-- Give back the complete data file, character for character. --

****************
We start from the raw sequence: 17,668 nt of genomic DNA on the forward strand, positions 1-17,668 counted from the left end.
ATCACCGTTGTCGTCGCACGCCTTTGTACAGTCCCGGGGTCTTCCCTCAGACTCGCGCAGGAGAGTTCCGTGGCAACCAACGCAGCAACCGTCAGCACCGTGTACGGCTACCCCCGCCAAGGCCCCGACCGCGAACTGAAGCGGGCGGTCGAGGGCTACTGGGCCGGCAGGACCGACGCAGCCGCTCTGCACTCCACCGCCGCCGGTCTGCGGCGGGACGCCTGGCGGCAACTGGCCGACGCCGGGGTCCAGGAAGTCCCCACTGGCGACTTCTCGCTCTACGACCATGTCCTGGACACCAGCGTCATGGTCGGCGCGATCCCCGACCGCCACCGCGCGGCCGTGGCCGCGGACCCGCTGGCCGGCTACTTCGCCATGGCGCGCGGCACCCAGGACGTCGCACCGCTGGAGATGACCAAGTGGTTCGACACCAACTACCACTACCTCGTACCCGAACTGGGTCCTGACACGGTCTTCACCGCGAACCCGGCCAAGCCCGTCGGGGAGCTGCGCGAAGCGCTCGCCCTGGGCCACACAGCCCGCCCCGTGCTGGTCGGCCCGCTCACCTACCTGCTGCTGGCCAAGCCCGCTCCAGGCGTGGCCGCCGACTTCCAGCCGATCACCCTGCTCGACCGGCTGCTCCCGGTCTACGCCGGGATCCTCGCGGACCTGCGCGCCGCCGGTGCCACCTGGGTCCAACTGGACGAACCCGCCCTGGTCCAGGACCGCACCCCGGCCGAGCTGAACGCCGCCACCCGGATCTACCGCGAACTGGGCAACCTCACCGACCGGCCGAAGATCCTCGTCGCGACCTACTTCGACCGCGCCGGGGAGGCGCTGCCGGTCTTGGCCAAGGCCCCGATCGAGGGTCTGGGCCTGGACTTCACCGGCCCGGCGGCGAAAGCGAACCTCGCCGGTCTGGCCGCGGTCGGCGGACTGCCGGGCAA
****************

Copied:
We start from the raw sequence: 17,668 nt of genomic DNA on the forward strand, positions 1-17,668 counted from the left end.
ATCACCGTTGTCGTCGCACGCCTTTGTACAGTCCCGGGGTCTTCCCTCAGACTCGCGCAGGAGAGTTCCGTGGCAACCAACGCAGCAACCGTCAGCACCGTGTACGGCTACCCCCGCCAAGGCCCCGACCGCGAACTGAAGCGGGCGGTCGAGGGCTACTGGGCCGGCAGGACCGACGCAGCCGCTCTGCACTCCACCGCCGCCGGTCTGCGGCGGGACGCCTGGCGGCAACTGGCCGACGCCGGGGTCCAGGAAGTCCCCACTGGCGACTTCTCGCTCTACGACCATGTCCTGGACACCAGCGTCATGGTCGGCGCGATCCCCGACCGCCACCGCGCGGCCGTGGCCGCGGACCCGCTGGCCGGCTACTTCGCCATGGCGCGCGGCACCCAGGACGTCGCACCGCTGGAGATGACCAAGTGGTTCGACACCAACTACCACTACCTCGTACCCGAACTGGGTCCTGACACGGTCTTCACCGCGAACCCGGCCAAGCCCGTCGGGGAGCTGCGCGAAGCGCTCGCCCTGGGCCACACAGCCCGCCCCGTGCTGGTCGGCCCGCTCACCTACCTGCTGCTGGCCAAGCCCGCTCCAGGCGTGGCCGCCGACTTCCAGCCGATCACCCTGCTCGACCGGCTGCTCCCGGTCTACGCCGGGATCCTCGCGGACCTGCGCGCCGCCGGTGCCACCTGGGTCCAACTGGACGAACCCGCCCTGGTCCAGGACCGCACCCCGGCCGAGCTGAACGCCGCCACCCGGATCTACCGCGAACTGGGCAACCTCACCGACCGGCCGAAGATCCTCGTCGCGACCTACTTCGACCGCGCCGGGGAGGCGCTGCCGGTCTTGGCCAAGGCCCCGATCGAGGGTCTGGGCCTGGACTTCACCGGCCCGGCGGCGAAAGCGAACCTCGCCGGTCTGGCCGCGGTCGGCGGACTGCCGGGCAA